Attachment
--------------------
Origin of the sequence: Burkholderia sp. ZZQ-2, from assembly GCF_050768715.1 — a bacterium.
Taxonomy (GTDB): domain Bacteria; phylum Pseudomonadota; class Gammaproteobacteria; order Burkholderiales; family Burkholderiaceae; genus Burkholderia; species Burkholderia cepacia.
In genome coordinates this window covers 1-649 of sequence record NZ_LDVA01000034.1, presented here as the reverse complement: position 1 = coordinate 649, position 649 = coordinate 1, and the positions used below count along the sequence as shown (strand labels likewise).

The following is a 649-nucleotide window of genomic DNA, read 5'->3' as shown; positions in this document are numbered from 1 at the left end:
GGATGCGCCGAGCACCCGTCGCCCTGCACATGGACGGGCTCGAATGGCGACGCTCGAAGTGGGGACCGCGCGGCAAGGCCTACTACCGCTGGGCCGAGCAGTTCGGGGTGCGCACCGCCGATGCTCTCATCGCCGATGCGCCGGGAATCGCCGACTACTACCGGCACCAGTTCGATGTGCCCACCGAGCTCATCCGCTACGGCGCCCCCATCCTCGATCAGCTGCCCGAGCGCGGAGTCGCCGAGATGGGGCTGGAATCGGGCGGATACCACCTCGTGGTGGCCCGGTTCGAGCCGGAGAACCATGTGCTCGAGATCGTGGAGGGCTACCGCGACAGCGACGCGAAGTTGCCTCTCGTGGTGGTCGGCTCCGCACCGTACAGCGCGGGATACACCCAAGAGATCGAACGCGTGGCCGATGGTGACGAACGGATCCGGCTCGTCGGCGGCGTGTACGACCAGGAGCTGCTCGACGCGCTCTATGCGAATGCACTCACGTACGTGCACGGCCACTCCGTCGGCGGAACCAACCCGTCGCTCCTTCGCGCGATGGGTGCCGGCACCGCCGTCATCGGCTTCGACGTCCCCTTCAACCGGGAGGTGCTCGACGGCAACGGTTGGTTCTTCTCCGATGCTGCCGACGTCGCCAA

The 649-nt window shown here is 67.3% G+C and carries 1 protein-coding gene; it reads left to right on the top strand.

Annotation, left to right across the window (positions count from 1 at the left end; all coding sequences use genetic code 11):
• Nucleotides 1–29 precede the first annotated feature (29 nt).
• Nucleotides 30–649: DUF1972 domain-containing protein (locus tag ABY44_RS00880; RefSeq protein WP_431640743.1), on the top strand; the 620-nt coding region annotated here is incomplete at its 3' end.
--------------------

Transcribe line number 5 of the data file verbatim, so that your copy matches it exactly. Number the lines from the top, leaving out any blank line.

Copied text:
GGATGCGCCGAGCACCCGTCGCCCTGCACATGGACGGGCTCGAATGGCGACGCTCGAAGTGGGGACCGCGCGGCAAGGCCTACTACCGCTGGGCCGAGCAGTTCGGGGTGCGCACCGCCGATGCTCTCATCGCCGATGCGCCGGGAATCGCCGACTACTACCGGCACCAGTTCGATGTGCCCACCGAGCTCATCCGCTACGGCGCCCCCATCCTCGATCAGCTGCCCGAGCGCGGAGTCGCCGAGATGGGGCTGGAATCGGGCGGATACCACCTCGTGGTGGCCCGGTTCGAGCCGGAGAACCATGTGCTCGAGATCGTGGAGGGCTACCGCGACAGCGACGCGAAGTTGCCTCTCGTGGTGGTCGGCTCCGCACCGTACAGCGCGGGATACACCCAAGAGATCGAACGCGTGGCCGATGGTGACGAACGGATCCGGCTCGTCGGCGGCGTGTACGACCAGGAGCTGCTCGACGCGCTCTATGCGAATGCACTCACGTACGTGCACGGCCACTCCGTCGGCGGAACCAACCCGTCGCTCCTTCGCGCGATGGGTGCCGGCACCGCCGTCATCGGCTTCGACGTCCCCTTCAACCGGGAGGTGCTCGACGGCAACGGTTGGTTCTTCTCCGATGCTGCCGACGTCGCCAA